Can we trust wearables to watch our hearts?

“Carrying a laptop does not do it for you. But it can really help you understand how much physical activity you do so you can compare your activity levels with recommendations,” she said.

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“And it’s really good to help you realize the days when you really do not do much at all. People who have low activity levels lower their expectations so that they may think their activity levels are reasonable even if they are in the adult population. in fact, would be quite low. “

A major problem with the medical properties of watches was the context, said Professor Maher. It was no good to bombard people with data about their hearts if they could not find out if it was a cause for concern or what action they would take from it. Interface changes that emphasize long-term tracking, rather than worrying about numbers going up or down from day to day, were a good start.

“When the portable products go further into this type of territory, they will struggle with how to make the results interpretable for someone who does not have a medical background,” she said, adding that doctors themselves were increasingly open to looking at data that collected by patients’ portable devices.

“Some GPs really accept it. At present, they often rely only on patients self-reporting what they have done, which depends on the patient’s memory and ability to describe their lifestyle over a long period of time.”

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While medical features are often found on premium and more expensive wearables, the latest example is a $ 140 budget unit that offers the most basic smartwatch features (like workout, step and sleep tracking, plus phone alerts), along with high-end medical artery analysis technique.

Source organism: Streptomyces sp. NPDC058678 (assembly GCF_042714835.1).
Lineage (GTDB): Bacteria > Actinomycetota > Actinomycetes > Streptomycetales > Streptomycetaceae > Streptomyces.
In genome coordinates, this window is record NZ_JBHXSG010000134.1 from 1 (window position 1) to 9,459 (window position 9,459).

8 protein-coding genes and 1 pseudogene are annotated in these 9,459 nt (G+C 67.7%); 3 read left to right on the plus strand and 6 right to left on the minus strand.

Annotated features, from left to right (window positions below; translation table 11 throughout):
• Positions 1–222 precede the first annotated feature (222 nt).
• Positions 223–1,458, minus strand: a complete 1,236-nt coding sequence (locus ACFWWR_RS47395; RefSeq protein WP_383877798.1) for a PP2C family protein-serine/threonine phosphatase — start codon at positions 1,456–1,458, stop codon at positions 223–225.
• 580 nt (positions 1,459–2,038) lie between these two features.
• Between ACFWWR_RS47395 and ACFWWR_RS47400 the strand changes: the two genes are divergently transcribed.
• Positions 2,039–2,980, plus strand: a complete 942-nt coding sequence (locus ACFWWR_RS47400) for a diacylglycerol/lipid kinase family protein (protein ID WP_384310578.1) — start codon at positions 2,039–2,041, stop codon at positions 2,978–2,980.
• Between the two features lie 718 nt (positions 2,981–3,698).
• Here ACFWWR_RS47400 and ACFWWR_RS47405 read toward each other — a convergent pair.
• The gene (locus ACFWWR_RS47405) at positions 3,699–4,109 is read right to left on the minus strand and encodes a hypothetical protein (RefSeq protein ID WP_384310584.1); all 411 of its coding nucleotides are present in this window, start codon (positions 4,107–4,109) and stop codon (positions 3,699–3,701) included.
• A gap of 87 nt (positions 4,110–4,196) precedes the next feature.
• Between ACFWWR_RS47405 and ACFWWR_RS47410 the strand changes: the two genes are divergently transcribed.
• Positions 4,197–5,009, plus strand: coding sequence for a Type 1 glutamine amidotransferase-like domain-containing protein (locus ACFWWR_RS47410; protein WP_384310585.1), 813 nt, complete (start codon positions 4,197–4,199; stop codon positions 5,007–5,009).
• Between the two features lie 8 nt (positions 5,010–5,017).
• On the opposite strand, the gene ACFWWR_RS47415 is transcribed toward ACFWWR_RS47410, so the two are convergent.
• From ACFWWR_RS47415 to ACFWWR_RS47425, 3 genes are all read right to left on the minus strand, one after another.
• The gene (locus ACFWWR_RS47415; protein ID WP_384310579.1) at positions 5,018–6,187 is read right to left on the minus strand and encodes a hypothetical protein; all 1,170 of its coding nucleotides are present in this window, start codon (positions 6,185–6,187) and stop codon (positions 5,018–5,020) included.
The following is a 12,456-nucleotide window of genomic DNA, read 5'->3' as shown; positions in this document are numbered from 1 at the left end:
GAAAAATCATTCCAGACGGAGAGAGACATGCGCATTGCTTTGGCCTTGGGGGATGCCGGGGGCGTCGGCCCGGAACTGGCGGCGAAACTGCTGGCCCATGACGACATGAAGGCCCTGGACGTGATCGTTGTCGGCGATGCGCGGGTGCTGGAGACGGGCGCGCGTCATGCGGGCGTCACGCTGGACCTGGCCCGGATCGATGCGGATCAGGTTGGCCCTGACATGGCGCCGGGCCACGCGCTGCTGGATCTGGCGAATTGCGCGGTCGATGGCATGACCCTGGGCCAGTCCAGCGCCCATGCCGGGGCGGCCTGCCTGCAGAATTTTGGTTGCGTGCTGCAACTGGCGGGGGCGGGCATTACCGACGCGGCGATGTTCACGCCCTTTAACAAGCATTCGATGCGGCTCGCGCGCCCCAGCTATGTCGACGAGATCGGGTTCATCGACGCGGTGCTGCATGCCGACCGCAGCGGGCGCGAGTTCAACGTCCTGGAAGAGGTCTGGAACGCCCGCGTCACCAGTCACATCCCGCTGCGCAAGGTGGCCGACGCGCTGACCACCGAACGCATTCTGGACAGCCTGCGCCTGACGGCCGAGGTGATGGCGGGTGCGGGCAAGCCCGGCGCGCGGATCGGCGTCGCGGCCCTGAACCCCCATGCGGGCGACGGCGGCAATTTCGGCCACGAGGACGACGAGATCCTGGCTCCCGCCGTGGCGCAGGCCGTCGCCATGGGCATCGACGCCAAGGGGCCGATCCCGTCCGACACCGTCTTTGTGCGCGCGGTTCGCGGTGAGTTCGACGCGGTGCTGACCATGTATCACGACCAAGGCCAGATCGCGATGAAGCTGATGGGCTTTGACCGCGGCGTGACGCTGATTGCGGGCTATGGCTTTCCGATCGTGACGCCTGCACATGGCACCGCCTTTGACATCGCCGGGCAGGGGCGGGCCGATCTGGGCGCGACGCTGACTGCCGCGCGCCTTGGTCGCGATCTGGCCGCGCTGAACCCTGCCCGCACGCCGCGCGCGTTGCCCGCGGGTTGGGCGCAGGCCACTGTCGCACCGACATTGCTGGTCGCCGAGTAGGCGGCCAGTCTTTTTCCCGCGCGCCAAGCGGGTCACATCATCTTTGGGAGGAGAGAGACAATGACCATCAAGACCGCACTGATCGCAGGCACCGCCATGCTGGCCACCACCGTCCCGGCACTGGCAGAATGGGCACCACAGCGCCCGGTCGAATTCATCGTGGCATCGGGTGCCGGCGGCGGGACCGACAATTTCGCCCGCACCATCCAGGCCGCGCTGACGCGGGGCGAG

TicWatch GTH Pro is the result of a partnership between Google-backed Chinese company Mobvoi and ASX-listed health technology company CardieX. It is the first watch to have the “Arty” platform, which is customized from SphygmoCor; a generally approved and non-invasive blood pressure solution provided by CardieX’s subsidiary ATCOR to researchers and clinics.

“We basically give access to what has been an older medical IP to the consumer about their vascular health, their arterial health,” says Mark Gorelick, CardieX’s product manager.

Mr Gorelick said the company raised issues of accuracy by including a second PPG (photoplethysmography) sensor on the side of the watch. While most devices have one on the underside for taking heart readings through the wrist (and GTH Pro has one there as well), having consumers place their finger on the side sensor provides more useful and detailed information.

“To be honest [a wrist sensor] becomes more of a top detector. You can get one or two or three features [per beat]. For a stronger pulse wave analysis that measures arterial properties, we want to measure a whole lot of points along that pulse wave, ”he said.

“If you make a change for the better in your lifestyle, we will be able to pick them up directly from a measurement of what is happening at your heart level. Not as a kind of indifferent proxy that many other people have created in the portable industry.”

Mr Gorelick said CardieX’s platform was designed to track people’s heart health for weeks and months to show the effect of their life choices on arterial stiffness, exercise capacity and heart stress. He agreed that portable monitors should not replace proper medical tests, but said that a person who has sustained data on how their heart is performing was a positive thing, even if it worried them.

“Someone who gets consistently low Arty health parameters should be a little worried and should take a step towards improvement. Maybe they have a poor diet, sedentary lifestyle, very stressful job, and this is the first time they are looking at their heart. It should be a bit of an alarm clock, he said.

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